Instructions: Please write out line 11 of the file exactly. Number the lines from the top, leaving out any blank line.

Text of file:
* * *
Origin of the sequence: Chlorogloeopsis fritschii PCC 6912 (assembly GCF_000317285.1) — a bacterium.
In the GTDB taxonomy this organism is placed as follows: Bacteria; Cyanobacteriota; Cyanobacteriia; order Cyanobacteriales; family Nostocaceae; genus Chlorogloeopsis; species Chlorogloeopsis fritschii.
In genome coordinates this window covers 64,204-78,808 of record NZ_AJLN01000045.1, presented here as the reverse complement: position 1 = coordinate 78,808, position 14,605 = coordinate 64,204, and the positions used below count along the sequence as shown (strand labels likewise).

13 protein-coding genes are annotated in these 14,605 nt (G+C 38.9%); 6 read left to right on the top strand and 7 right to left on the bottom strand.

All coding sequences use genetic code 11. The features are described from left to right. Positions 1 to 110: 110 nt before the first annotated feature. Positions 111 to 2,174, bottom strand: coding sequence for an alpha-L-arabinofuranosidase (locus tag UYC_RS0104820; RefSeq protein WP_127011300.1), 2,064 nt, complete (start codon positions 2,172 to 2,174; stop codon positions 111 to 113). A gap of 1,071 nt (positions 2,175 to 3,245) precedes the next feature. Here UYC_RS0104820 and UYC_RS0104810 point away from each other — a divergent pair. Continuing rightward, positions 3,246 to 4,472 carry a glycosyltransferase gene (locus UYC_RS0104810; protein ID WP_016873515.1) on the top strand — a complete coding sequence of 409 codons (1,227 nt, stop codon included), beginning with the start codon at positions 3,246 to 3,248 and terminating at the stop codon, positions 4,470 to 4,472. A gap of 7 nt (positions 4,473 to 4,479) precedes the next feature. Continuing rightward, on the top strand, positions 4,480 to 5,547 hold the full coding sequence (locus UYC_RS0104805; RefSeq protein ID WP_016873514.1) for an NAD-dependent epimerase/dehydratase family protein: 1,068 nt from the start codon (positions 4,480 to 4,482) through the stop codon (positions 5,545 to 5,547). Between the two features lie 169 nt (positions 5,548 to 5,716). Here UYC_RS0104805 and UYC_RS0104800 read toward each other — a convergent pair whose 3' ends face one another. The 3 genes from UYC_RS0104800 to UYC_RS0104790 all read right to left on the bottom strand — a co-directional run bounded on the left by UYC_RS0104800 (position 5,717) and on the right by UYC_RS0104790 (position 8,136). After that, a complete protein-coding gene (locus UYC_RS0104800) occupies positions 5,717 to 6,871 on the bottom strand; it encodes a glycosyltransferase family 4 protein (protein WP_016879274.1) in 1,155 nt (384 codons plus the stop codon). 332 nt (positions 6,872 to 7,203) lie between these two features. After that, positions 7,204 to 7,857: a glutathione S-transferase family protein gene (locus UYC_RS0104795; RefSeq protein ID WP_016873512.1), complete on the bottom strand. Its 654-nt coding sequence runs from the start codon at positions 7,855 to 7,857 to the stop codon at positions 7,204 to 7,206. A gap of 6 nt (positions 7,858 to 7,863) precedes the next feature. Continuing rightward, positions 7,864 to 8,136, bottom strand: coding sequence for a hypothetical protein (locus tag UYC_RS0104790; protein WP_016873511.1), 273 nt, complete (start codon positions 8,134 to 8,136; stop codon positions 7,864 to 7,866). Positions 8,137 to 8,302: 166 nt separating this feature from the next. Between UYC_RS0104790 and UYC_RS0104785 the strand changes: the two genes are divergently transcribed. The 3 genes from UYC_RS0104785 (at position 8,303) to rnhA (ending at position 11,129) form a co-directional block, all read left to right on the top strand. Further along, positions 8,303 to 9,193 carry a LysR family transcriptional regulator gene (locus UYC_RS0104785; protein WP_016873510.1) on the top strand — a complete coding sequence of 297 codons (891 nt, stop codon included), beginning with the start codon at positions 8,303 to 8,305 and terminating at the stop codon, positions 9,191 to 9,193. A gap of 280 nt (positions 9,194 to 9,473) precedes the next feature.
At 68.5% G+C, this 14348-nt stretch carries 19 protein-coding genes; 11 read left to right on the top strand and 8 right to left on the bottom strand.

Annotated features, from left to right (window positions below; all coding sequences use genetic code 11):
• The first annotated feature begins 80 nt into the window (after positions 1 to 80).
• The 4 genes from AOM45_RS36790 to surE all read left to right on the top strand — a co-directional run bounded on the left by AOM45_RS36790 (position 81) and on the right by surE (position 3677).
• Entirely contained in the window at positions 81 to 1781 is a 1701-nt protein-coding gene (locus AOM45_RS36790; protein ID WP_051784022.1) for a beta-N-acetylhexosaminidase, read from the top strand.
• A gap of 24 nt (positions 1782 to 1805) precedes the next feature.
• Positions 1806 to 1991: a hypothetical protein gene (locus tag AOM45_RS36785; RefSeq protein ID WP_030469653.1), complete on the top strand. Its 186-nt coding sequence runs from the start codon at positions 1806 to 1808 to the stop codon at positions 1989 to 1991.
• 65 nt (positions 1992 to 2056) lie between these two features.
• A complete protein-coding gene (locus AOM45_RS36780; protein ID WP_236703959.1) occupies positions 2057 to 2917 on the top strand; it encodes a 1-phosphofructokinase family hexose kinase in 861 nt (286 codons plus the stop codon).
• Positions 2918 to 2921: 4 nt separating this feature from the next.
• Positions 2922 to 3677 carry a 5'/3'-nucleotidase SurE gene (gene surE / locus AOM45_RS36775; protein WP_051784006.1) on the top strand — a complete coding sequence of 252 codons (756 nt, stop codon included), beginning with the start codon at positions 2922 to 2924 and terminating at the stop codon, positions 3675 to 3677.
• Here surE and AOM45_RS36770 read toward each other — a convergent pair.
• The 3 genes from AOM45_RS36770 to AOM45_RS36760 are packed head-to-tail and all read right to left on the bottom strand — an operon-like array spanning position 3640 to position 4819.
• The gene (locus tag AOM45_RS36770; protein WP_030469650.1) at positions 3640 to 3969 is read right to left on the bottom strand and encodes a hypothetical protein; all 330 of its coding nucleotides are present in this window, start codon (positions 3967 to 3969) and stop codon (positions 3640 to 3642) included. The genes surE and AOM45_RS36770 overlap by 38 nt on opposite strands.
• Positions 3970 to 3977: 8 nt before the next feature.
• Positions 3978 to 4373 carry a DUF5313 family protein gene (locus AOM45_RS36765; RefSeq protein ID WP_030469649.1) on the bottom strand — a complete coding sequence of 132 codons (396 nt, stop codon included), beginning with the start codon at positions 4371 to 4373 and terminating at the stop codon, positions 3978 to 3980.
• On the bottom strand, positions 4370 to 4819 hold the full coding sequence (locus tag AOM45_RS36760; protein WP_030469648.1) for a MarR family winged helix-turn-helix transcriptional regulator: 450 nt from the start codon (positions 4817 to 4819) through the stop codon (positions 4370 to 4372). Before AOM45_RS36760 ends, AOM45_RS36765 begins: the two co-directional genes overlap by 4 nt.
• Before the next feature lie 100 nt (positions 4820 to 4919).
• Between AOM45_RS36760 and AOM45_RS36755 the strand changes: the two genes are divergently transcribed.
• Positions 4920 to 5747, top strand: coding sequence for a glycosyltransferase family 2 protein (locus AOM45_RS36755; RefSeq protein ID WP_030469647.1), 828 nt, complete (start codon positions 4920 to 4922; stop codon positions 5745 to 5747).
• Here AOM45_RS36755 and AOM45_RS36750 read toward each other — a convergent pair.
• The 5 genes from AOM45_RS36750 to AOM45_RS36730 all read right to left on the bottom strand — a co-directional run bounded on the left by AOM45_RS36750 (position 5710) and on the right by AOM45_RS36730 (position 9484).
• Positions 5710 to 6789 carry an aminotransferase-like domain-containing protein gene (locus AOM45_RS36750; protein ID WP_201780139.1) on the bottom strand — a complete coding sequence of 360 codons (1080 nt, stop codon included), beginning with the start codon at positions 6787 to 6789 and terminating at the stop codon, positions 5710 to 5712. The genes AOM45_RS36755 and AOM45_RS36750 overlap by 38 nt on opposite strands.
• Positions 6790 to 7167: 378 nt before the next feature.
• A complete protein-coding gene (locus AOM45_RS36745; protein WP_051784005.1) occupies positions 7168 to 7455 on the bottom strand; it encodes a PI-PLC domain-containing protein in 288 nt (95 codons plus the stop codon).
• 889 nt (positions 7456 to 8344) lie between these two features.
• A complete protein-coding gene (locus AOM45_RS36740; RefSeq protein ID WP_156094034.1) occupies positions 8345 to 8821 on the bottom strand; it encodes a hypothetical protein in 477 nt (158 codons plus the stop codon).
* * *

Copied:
• A gap of 24 nt (positions 1782 to 1805) precedes the next feature.